The battery for NKI-RS was constructed based on discussions with assessment developers, expert consultants, and a formal presentation to the Child Mind Institute’s Scientific Research Council (SRC). We prioritized inclusion of empirically validated measures in the public domain, as those are most amenable to widespread adoption in other studies. Additionally, we prioritized use of measures that could be administered and compared across the lifespan. In attempting to serve as a resource for future studies, the NKI-RS compares commonly used assessments that measure the same construct, behavior, or disorder. We also compare proprietary and non-proprietary assessments [e.g., the Conners ADHD Scales (Conners et al., 1997; Conners, 1999) versus Strengths and Weaknesses of ADHD-Symptoms and Normal-Behavior Scale (SWAN; Hay et al., 2007)], and can assess the construct validity of different assessments [e.g., the Computerized Neurocognitive Battery (Gur et al., 2001) versus the Delis–Kaplan Executive Functioning System (Delis et al., 2004)].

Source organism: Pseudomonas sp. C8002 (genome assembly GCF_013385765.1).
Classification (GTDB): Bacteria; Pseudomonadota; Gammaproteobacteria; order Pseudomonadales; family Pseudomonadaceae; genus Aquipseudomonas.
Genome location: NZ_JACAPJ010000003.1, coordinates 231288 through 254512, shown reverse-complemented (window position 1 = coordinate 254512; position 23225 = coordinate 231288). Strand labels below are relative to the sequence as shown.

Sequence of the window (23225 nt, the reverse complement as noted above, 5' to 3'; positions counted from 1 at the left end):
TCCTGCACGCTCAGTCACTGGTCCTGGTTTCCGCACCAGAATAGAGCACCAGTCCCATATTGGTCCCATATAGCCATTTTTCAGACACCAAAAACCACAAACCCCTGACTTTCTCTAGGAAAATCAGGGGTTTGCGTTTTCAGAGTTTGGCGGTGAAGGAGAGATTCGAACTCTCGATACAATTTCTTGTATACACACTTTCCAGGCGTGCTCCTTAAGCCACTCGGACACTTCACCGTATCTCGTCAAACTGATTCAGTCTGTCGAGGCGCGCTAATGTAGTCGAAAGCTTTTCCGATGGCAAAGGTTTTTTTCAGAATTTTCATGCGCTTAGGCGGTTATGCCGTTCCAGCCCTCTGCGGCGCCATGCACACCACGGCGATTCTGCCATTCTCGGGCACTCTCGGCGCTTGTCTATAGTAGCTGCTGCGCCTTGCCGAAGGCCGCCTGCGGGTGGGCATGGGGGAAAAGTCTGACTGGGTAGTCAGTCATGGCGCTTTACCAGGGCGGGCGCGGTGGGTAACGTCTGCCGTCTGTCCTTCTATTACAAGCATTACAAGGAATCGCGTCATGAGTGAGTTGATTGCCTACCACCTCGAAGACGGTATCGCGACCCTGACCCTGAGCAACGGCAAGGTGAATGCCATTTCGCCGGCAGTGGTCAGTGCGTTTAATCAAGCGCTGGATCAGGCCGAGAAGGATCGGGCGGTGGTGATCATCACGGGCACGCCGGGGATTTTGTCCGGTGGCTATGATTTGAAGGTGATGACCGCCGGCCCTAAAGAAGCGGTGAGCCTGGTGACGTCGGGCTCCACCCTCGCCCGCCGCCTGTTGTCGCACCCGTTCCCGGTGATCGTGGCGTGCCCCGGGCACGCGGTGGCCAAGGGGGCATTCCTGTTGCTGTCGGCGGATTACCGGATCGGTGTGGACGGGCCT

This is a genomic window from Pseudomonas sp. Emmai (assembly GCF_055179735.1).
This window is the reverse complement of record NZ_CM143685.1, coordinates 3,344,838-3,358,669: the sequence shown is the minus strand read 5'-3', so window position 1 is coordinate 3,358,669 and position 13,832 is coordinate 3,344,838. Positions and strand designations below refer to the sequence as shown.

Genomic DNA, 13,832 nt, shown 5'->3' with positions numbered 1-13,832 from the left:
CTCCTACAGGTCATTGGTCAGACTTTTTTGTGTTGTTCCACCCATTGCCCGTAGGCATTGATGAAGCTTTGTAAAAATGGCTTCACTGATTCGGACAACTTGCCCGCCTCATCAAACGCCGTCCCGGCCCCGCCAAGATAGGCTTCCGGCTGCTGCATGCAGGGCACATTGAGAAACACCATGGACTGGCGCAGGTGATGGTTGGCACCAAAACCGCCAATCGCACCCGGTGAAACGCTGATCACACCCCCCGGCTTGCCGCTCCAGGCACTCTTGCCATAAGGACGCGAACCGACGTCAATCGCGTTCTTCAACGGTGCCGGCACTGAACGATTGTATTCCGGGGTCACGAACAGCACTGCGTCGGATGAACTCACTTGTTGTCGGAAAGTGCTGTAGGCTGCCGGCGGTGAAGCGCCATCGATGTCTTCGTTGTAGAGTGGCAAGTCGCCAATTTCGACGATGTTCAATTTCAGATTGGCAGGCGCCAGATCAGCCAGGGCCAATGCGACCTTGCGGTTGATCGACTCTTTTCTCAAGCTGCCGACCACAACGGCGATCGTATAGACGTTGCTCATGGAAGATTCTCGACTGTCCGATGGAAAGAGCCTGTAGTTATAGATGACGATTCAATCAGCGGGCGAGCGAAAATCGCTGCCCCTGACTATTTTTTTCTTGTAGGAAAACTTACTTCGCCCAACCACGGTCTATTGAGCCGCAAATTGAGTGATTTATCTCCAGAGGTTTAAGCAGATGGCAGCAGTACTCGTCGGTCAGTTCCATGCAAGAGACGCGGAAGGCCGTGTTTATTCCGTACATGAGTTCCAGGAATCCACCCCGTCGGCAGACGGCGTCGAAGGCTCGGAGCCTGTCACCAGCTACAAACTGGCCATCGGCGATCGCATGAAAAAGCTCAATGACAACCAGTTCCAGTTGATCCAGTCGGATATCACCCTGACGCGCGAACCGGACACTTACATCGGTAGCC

Our approach, similar to that of the Brain Genomics Superstruct (Yeo et al., 2011), differs from the more common model of centering collaborative efforts on a particular disorder or set of disorders, which can limit the applicability of a comparison sample. Given the current focus on developing a dimensional framework for psychiatric illnesses and patterns of comorbidity (Chabernaud et al., 2012), we adopted broad phenotypic characterization for NKI-RS. By employing a common protocol that covers a wide array of domains of psychiatric, cognitive, and behavioral functions, we can make direct comparisons between psychiatric illnesses and increase the feasibility of determining overlap and distinctions among their neural correlates.